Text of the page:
The 1970s remains, in my experience at any rate, the pinnacle for mainstream liberal understanding of slavery and the African American experience. As a child I remember being blown completely out of my skull by THE AUTOBIOGRAPHY OF MISS JANE PITMAN (1974) which the network showed with only one commercial break. The TV mini-series ROOTS which came in 1977, created an even bigger splash. It had such a huge impact on my neighborhood (Lansdale, PA, nearly all white) that every discussion between adults and children included it. The scene where Kunta Kinte is whipped until he identifies himself instead as “Toby” created a rippling trauma through this country that made people into liberals almost over night if they weren’t already (at least, as I say, in my Northern state). “I had no idea” was the common cry… no idea things were that horrible, or could be that horrible anywhere, ever.
MANDINGO (1975) because it is so sexualized–with an ad campaign selling miscegenation as a sizzling topic–has gotten a bad rap, and Robin Wood writes about it in his excellent essay. The title, the “Gothic hothouse” chamber drama setting, the made for TV-ish bland handsomeness of some of the players — all coagulates to create a sense of historical safety that is repeatedly undermined, but only if you actually watch the film instead of making a knee-jerk liberal dismissal out of hand.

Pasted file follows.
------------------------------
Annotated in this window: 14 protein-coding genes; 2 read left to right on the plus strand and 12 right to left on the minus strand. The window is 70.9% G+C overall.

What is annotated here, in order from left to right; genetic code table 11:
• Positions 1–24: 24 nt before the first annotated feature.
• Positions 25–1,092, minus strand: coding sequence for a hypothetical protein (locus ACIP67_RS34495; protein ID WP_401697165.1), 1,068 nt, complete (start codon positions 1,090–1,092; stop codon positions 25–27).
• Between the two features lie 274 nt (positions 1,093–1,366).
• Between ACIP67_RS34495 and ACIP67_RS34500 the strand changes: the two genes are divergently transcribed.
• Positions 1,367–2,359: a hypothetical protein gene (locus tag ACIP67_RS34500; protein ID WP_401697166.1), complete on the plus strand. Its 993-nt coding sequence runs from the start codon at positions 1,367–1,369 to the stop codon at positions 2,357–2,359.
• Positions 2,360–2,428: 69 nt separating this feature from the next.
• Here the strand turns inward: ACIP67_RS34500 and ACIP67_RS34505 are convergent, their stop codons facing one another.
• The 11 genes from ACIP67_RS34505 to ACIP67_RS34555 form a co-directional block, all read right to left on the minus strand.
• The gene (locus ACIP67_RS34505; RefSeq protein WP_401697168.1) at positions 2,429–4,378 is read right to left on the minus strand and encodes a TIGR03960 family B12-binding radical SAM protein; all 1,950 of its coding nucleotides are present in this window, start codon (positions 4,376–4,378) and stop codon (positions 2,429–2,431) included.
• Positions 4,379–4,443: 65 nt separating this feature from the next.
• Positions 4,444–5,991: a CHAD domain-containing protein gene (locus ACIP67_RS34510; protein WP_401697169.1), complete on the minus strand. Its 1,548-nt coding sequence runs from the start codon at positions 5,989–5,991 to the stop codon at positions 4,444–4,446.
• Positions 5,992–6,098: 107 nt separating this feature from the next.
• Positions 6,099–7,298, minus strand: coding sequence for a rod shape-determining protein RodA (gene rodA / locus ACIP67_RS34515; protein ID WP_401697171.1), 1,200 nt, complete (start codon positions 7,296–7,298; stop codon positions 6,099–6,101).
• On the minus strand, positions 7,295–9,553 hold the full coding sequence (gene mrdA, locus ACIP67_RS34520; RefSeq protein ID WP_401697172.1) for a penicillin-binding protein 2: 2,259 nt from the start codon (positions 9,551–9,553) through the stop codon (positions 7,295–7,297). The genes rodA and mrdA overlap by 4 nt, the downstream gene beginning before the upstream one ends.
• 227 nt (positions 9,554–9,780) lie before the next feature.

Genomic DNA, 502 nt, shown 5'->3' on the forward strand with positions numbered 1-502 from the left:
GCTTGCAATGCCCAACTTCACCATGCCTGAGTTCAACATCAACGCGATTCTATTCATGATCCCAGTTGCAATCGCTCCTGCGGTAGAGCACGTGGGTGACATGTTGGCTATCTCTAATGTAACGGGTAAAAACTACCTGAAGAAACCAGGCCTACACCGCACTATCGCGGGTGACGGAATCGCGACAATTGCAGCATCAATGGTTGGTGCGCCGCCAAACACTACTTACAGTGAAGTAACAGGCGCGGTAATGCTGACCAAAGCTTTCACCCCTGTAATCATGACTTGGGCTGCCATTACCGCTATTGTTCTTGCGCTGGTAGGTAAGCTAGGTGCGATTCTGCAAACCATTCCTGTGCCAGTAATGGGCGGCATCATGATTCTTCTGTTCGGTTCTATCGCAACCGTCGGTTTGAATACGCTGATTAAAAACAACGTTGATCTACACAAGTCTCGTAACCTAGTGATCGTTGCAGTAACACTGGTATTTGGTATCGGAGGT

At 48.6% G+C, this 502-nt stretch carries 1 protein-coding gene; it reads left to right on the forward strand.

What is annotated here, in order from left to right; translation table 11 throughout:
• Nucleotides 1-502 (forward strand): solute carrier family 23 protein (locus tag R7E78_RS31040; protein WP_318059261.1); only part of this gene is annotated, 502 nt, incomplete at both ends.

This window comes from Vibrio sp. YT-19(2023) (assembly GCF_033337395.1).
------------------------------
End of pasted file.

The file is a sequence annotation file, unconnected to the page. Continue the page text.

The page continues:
Walking away, stunned and forever scarred from this film, I finally understood–on a visceral level that I doubt shall ever leave me–the impetus abolitionists felt in risking everything on a Civil War rather than merely let the south secede. The horrors depicted here–all the more ghastly for the matter of fact way in which they are performed–are beyond endurable; each is bearable in its time but they compile in the brain until if you have a heart at all it’s not just broken but pulverized. You can label MANDINGO a “litany of racial misconduct” since it does seem to run through a checklist of the most depraved of antebellum practices–but you’d be missing the point. A lifetime is long, and if the film feels like it’s squeezing these indignities in, it certainly makes us feel the collective weight of a lifetime of such abuse. ROOTS kept audiences hooked night after night because there was always the promise of resistance and escape… there’s even a cute and supportive non-racist white couple who help the Kunta Kinte lineage to freedom. MANDINGO, as Wood points out, plays more like a Shakeseperean or Jacobian tragedy, in which everyone is trapped to play out roles which sicken them to the core, but which they are unable to escape, and at the end the stage is awash in blood and death, as inevitable as the end of MACBETH or HAMLET.